La Niña Perdida
You go through life thinking that you’re a good person. I assume most of us do, anyway. Even if you’re nowhere near becoming cloistered and even farther from canonization, you should still be able to say you’re one of the good ones. We all can’t rushing up pipeline to sainthood. Even if goodness is a scarcity, avoiding badness might even be enough to brand yourself decent at the very least. Then one day the time comes when life says okay, goodie-goodie, let’s see you prove it! Life prefers the “walk” to the “talk” and never settles. It has a way shutting you up by force feeding you your own words. If you ever need a new kitchen, never mind bothering with some crooked contractor; instead just boldly boast that you can “take the heat” and life will have you sweating over a hot stove before it’s all said and done.
I was shopping at the mall the entire evening and must have gone in to every boutique, jeweler, and women’s shoe store. Brad promised he would take me downtown on what would be our third date. He promised to take me to Verge, the newest, hottest night club in the city at the time—at seventeen years old, going to my first dance club, the excitement was almost too much. He said that he sold weed to one of the bouncers who worked there and would always hook him up with an extra gram or two free of charge, so getting me in would be no sweat. So, I wanted everything to be perfect. I wanted to look drop dead gorgeous, classy yet desirable, none of my clothes came close to that. I finally found the dress I wanted at Forever 21 and paid for it with Daddy’s “in case of emergencies” credit card.
It was 8:30 in the evening and the mall closed at nine, and for the past half hour Brad had been frustrated with me, texting me over and over for me to hurry it up, that he was ready to get going. I had no choice but to put my dress and makeup on in the fitting room and have him pick me up at the mall instead of my house, which was about forty five minutes out of the way. I got into the fitting room, and my phone buzzed again with another text from Brad: if u r not ready 2 go when I get there im leavin w/o u! It hurt my feelings that he was being such an asshole; it was only our third date. After that, something inside me knew that Brad and I were history, but I wanted to go to Verge so badly that I didn’t care and wouldn’t risk my chance. I stripped, threw on the dress stuffed my clothes into the Forever 21 bag, I would change shoes in the car, and then grabbed the base, blush, lipstick, mascara, and eyeliner from my purse and started what needed to be the fastest slapdash makeup job ever. And it needed to be perfect. I dabbed a bit of base on a sponge and heard the sound of whimpering coming from the stall beside mine. “Everything okay in there?” I called.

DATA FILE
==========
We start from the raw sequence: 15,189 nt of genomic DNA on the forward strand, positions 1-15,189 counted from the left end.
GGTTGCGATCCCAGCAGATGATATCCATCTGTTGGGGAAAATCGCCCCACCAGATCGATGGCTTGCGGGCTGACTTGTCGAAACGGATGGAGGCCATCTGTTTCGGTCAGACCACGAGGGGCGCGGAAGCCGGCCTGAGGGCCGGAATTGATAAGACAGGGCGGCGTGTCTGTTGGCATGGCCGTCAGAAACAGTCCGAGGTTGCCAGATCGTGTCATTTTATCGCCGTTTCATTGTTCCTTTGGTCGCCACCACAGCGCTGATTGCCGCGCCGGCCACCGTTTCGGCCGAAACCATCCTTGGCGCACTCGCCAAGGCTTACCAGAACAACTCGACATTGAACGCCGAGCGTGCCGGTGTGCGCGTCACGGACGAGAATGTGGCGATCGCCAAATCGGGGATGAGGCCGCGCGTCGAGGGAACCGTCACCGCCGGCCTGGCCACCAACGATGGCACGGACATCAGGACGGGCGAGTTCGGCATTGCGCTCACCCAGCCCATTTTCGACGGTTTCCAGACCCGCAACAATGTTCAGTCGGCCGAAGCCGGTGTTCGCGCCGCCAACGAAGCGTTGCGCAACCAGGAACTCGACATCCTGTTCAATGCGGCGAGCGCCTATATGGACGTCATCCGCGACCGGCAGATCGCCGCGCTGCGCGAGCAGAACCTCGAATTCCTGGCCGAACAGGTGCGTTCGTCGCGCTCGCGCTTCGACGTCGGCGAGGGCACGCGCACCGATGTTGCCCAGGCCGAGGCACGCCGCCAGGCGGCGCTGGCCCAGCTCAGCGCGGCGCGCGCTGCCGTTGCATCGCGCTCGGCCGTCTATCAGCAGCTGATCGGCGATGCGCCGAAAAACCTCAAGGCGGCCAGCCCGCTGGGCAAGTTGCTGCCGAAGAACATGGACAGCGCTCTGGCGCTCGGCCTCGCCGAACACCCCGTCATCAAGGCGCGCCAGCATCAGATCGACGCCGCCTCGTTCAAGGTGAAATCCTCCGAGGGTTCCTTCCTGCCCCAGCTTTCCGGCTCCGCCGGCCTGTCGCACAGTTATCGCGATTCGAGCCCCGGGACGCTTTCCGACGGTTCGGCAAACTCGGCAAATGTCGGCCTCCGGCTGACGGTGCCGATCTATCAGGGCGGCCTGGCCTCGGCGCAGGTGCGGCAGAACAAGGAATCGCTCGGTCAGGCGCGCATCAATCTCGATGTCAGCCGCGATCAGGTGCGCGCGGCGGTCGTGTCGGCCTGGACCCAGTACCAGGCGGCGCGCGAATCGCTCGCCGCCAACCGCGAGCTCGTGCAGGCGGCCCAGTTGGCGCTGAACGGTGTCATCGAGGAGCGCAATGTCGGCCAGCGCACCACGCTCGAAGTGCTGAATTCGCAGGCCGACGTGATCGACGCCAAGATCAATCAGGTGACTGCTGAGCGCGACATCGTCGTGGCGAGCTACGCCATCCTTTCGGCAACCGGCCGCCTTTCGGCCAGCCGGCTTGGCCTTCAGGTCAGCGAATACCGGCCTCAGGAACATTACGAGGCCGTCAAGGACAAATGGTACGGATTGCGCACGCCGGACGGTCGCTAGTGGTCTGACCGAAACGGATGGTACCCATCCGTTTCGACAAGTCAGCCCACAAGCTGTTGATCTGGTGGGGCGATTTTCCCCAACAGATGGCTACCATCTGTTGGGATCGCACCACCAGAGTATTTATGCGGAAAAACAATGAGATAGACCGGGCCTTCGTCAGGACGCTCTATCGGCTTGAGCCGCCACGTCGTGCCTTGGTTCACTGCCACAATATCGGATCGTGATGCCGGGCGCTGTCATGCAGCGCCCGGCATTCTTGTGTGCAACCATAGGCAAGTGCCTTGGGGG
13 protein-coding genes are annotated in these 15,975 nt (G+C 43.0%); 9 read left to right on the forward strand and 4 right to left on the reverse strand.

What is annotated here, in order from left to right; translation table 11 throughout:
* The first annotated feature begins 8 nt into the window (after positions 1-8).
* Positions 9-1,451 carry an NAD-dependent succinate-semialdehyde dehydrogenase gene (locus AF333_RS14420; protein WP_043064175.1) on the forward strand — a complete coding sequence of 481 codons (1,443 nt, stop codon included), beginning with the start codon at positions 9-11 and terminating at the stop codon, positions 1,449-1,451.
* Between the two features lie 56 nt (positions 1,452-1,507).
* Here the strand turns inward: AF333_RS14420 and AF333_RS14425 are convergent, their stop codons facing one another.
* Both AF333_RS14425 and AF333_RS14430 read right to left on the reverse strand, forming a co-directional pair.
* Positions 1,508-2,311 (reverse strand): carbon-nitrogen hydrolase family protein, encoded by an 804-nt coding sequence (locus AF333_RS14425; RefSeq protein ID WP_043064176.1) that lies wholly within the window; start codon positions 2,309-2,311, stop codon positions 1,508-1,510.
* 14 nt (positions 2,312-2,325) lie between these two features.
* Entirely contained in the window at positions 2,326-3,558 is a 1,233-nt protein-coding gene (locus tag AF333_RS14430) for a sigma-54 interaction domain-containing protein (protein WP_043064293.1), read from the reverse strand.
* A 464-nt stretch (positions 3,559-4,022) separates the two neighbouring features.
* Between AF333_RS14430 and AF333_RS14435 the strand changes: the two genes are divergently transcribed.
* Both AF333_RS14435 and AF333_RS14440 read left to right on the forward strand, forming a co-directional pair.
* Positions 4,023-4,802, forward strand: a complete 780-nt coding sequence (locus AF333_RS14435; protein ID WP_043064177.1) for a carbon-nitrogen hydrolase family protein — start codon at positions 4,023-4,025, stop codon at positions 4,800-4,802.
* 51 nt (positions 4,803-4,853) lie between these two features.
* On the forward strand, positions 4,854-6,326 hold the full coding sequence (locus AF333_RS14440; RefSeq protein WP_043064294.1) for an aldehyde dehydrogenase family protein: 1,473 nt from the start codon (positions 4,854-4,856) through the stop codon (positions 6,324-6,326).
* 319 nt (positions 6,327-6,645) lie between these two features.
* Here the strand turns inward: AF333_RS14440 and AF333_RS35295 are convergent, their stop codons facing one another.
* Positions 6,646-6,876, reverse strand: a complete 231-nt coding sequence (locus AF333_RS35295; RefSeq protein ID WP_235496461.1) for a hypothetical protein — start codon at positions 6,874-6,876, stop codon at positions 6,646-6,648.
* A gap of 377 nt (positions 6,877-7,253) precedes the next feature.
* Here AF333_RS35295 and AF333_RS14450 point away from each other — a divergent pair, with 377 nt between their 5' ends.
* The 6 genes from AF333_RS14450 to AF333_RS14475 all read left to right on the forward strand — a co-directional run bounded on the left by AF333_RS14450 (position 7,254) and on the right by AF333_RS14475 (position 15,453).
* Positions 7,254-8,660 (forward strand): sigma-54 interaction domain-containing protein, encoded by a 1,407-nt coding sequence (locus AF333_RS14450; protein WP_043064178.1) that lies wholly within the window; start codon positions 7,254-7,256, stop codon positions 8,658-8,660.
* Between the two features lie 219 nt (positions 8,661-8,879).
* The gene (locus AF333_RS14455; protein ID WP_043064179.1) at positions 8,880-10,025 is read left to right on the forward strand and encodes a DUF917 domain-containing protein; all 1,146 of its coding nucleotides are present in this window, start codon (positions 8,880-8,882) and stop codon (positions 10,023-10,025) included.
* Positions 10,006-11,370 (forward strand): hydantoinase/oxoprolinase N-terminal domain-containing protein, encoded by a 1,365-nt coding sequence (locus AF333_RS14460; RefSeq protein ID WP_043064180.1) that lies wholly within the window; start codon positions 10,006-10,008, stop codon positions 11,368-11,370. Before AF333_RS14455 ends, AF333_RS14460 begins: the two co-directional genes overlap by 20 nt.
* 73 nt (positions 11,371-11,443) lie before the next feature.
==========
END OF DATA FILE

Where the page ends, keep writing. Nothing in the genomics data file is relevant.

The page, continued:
“‘kay?” It was a little girl, I could tell. She had said okay, but the whimpering continued.
“Is your mommy or daddy with you, sweetie?”
She began balling hysterically: ¡ayudame, senora, por favor, estoy perdida y no se donde esta mi mama!
“I don’t speak Spanish… uh, I mean… no español, but sit tight. I’m coming.” I found her sitting in the corner of the fitting room stall all alone, hugging her knees. She looked up at me. I didn’t understand what she’d said, but her face I did understand. She was relieved not to have to be alone anymore, to have an adult to help her. “Come here, sweetie,” I said and took her by the hand, helping her stand up. “Let’s see if together we can find your—”
BUZZ… BUZZ… BUZZ… u got 5 mins to get the hell out here r u can find another ride!!!
The little girl looked up at me, her tears nearly all gone, and she said: “no se vaya… por favor.”
And life said prove it!
And I answered: “I will.”